The Parking Deck vs. the Local Grocery
Highlights from around the Streetsblog Network today:
How Parking Minimums Can Erode Urban Livability: We know parking minimums eat away at the things that make cities work: density, engaging sidewalks, housing affordability. Today, Network blog Orphan Road offers a specific example of how these outdated regulations that subsidize car travel can come at a high cost.
In Seattle’s First Hill neighborhood, a popular grocery recently closed its doors following a sharp increase in rent, and the neighborhood has one less important amenity. Orphan Road wonders whether the closure would have been necessary had the city’s minimum parking requirements not forced the property owner to include a garage in the development: “Developers on First Hill are required to provide parking (this requirement was mercifully reduced to 0.5 spaces/unit, but only after the M Street building was completed), which increases the costs of development, and thus the amount of rent that needs to be collected on the building’s tenants,” he writes. “Furthermore, requiring parking makes it easier for M Street’s residents to own a car, which makes it more likely that they — and their neighbors — will be able to patronize grocery stores further afield. ” Now, without a grocery within walking distance, First Hill residents will be more dependent on their cars, perpetuating the perceived need for parking at public expense.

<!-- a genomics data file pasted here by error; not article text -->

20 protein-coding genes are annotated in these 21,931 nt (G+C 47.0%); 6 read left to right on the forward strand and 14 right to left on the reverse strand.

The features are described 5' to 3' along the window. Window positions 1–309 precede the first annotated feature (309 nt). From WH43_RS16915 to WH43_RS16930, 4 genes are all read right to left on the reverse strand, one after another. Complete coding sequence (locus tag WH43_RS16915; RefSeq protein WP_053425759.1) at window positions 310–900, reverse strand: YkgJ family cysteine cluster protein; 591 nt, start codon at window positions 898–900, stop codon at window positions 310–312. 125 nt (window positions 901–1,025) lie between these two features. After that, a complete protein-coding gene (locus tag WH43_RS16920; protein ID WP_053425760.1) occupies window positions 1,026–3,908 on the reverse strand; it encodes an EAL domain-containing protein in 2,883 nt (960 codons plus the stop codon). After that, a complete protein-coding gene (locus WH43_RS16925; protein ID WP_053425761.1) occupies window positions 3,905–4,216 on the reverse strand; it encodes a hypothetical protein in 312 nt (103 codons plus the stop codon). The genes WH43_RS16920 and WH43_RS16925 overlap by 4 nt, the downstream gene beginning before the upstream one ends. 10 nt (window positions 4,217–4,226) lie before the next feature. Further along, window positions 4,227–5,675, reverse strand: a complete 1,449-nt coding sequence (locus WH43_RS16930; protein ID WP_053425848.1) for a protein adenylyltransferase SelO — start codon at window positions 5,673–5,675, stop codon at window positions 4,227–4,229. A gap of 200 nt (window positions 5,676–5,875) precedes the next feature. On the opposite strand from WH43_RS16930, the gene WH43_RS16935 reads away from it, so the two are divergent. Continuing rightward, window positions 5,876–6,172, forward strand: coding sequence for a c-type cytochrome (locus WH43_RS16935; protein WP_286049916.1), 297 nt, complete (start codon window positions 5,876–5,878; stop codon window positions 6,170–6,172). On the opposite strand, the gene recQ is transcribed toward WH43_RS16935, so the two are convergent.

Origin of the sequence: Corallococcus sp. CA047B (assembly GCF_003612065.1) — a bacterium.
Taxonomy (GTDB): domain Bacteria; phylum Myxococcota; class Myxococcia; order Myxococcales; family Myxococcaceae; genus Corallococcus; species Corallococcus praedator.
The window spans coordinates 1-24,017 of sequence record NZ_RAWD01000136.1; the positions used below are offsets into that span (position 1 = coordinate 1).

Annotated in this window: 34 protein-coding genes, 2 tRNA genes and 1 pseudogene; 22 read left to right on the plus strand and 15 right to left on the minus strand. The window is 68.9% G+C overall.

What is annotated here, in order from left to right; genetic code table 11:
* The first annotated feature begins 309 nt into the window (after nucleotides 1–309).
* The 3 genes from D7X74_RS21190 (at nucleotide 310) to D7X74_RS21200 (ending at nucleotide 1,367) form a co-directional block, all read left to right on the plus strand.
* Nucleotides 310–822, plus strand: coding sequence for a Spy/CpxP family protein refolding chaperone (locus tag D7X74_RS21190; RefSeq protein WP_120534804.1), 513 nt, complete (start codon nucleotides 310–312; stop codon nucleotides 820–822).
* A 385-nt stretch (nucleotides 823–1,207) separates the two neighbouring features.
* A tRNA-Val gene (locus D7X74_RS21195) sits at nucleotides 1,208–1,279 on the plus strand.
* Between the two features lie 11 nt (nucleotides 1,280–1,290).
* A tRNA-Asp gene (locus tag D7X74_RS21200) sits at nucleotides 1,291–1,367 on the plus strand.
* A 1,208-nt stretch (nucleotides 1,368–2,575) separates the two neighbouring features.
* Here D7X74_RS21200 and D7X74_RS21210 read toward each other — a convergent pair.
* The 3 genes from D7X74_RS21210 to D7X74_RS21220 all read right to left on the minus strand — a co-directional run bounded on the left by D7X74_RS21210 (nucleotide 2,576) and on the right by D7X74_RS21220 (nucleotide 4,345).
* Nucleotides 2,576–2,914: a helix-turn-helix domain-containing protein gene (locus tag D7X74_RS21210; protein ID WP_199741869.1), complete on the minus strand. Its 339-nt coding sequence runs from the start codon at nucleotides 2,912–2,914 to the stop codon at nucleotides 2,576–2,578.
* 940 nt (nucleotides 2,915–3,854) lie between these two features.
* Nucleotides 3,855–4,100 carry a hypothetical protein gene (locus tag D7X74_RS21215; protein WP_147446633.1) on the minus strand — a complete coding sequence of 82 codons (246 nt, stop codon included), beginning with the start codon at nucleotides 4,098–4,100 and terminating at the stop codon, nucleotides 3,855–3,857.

Lessons of Traffic Snafu Lost on San Diego Politicos: Nothing like a giant power outage to expose the vulnerabilities of a car-based transportation system. That’s what happened last week following a heat wave in San Diego. As a result of inoperable traffic signals, cars slowed to a halt. Commutes that are normally measured in minutes, lengthened to hours. But not so for the city’s cyclists, writes Sam Ollinger at Network blog Bike San Diego.
Two-wheeled commuters were enjoying a bit of schadenfreude, speeding past the stopped cars. Unfortunately, the teachable moment was lost on the area’s political elites. “Here in San Diego, I didn’t hear of a single elected official bring up the possibility of alternative travel modes despite widespread complaints of longer than usual commute times,” writes Ollinger. “Meanwhile, the region continues to plan for increased expansion of highways, actively fighting any future possibility of an equitable transportation system with the false belief that this new expansion will not result induced traffic problems.”
You Can’t Have Green Cities Without Density: Over the weekend, the Wall Street Journal ran an eight-page section on “Green Cities,” focusing on metropolitan leaders’ innovative efforts to reduce waste and improve urban energy efficiency. David Alpert at Greater Greater Washington says it was great to see the mainstream media take notice of the shift in thinking about environmentalism and cities. Ultimately, however, it’s development patterns that encourage sustainable transportation practices that have the biggest potential for impact, not micro wind turbines or green roofs. “Certainly more pollution and waste are created per square mile in cities, but that’s because they have more people; each individual person has lower impact in a city than outside,” Alpert writes. “A fixed set of people is more sustainable the fewer acres they collectively use.”